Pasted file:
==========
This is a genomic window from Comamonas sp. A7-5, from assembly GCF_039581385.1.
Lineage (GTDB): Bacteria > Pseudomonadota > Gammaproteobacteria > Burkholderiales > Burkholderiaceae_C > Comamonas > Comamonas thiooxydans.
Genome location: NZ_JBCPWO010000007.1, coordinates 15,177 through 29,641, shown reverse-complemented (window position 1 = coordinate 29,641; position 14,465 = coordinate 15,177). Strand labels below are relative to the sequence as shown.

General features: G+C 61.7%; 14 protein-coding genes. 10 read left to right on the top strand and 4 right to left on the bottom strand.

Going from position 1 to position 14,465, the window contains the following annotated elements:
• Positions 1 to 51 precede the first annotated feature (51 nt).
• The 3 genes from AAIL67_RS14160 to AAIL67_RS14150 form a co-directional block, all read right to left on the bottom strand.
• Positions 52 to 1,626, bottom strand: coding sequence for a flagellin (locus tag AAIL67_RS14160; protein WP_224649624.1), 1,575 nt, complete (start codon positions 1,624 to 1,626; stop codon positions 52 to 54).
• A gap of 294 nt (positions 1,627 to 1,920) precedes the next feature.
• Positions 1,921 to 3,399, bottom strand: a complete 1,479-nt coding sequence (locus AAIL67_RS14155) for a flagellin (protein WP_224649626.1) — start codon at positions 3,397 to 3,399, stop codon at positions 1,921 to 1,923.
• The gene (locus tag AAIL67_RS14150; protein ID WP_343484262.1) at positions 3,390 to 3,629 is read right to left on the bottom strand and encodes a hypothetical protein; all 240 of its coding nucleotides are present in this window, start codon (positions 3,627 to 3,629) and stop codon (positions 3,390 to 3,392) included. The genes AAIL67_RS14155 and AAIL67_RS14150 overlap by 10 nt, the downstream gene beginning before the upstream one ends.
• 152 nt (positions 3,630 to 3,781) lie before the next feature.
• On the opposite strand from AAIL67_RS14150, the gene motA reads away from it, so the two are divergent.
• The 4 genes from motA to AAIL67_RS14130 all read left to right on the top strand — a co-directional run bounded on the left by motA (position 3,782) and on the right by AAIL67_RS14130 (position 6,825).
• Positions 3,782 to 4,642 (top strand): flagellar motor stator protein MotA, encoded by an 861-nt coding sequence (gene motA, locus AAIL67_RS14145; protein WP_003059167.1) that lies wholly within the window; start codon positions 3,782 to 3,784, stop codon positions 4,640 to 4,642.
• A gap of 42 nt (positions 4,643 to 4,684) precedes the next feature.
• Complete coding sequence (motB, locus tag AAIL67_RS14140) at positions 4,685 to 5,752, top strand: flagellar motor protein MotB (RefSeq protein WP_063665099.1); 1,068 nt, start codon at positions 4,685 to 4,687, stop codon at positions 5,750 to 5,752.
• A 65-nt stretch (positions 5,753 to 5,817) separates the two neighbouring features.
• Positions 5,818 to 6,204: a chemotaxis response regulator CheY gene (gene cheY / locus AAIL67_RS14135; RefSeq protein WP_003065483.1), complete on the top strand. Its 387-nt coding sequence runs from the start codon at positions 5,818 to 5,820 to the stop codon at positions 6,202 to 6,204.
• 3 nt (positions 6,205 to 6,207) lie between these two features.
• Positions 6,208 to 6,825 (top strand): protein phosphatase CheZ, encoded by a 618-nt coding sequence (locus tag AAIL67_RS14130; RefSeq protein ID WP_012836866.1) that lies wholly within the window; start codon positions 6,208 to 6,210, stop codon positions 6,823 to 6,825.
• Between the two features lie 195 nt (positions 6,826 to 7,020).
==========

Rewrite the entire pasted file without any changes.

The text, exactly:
This is a genomic window from Comamonas sp. A7-5, from assembly GCF_039581385.1.
Lineage (GTDB): Bacteria > Pseudomonadota > Gammaproteobacteria > Burkholderiales > Burkholderiaceae_C > Comamonas > Comamonas thiooxydans.
Genome location: NZ_JBCPWO010000007.1, coordinates 15,177 through 29,641, shown reverse-complemented (window position 1 = coordinate 29,641; position 14,465 = coordinate 15,177). Strand labels below are relative to the sequence as shown.

General features: G+C 61.7%; 14 protein-coding genes. 10 read left to right on the top strand and 4 right to left on the bottom strand.

Going from position 1 to position 14,465, the window contains the following annotated elements:
• Positions 1 to 51 precede the first annotated feature (51 nt).
• The 3 genes from AAIL67_RS14160 to AAIL67_RS14150 form a co-directional block, all read right to left on the bottom strand.
• Positions 52 to 1,626, bottom strand: coding sequence for a flagellin (locus tag AAIL67_RS14160; protein WP_224649624.1), 1,575 nt, complete (start codon positions 1,624 to 1,626; stop codon positions 52 to 54).
• A gap of 294 nt (positions 1,627 to 1,920) precedes the next feature.
• Positions 1,921 to 3,399, bottom strand: a complete 1,479-nt coding sequence (locus AAIL67_RS14155) for a flagellin (protein WP_224649626.1) — start codon at positions 3,397 to 3,399, stop codon at positions 1,921 to 1,923.
• The gene (locus tag AAIL67_RS14150; protein ID WP_343484262.1) at positions 3,390 to 3,629 is read right to left on the bottom strand and encodes a hypothetical protein; all 240 of its coding nucleotides are present in this window, start codon (positions 3,627 to 3,629) and stop codon (positions 3,390 to 3,392) included. The genes AAIL67_RS14155 and AAIL67_RS14150 overlap by 10 nt, the downstream gene beginning before the upstream one ends.
• 152 nt (positions 3,630 to 3,781) lie before the next feature.
• On the opposite strand from AAIL67_RS14150, the gene motA reads away from it, so the two are divergent.
• The 4 genes from motA to AAIL67_RS14130 all read left to right on the top strand — a co-directional run bounded on the left by motA (position 3,782) and on the right by AAIL67_RS14130 (position 6,825).
• Positions 3,782 to 4,642 (top strand): flagellar motor stator protein MotA, encoded by an 861-nt coding sequence (gene motA, locus AAIL67_RS14145; protein WP_003059167.1) that lies wholly within the window; start codon positions 3,782 to 3,784, stop codon positions 4,640 to 4,642.
• A gap of 42 nt (positions 4,643 to 4,684) precedes the next feature.
• Complete coding sequence (motB, locus tag AAIL67_RS14140) at positions 4,685 to 5,752, top strand: flagellar motor protein MotB (RefSeq protein WP_063665099.1); 1,068 nt, start codon at positions 4,685 to 4,687, stop codon at positions 5,750 to 5,752.
• A 65-nt stretch (positions 5,753 to 5,817) separates the two neighbouring features.
• Positions 5,818 to 6,204: a chemotaxis response regulator CheY gene (gene cheY / locus AAIL67_RS14135; RefSeq protein WP_003065483.1), complete on the top strand. Its 387-nt coding sequence runs from the start codon at positions 5,818 to 5,820 to the stop codon at positions 6,202 to 6,204.
• 3 nt (positions 6,205 to 6,207) lie between these two features.
• Positions 6,208 to 6,825 (top strand): protein phosphatase CheZ, encoded by a 618-nt coding sequence (locus tag AAIL67_RS14130; RefSeq protein ID WP_012836866.1) that lies wholly within the window; start codon positions 6,208 to 6,210, stop codon positions 6,823 to 6,825.
• Between the two features lie 195 nt (positions 6,826 to 7,020).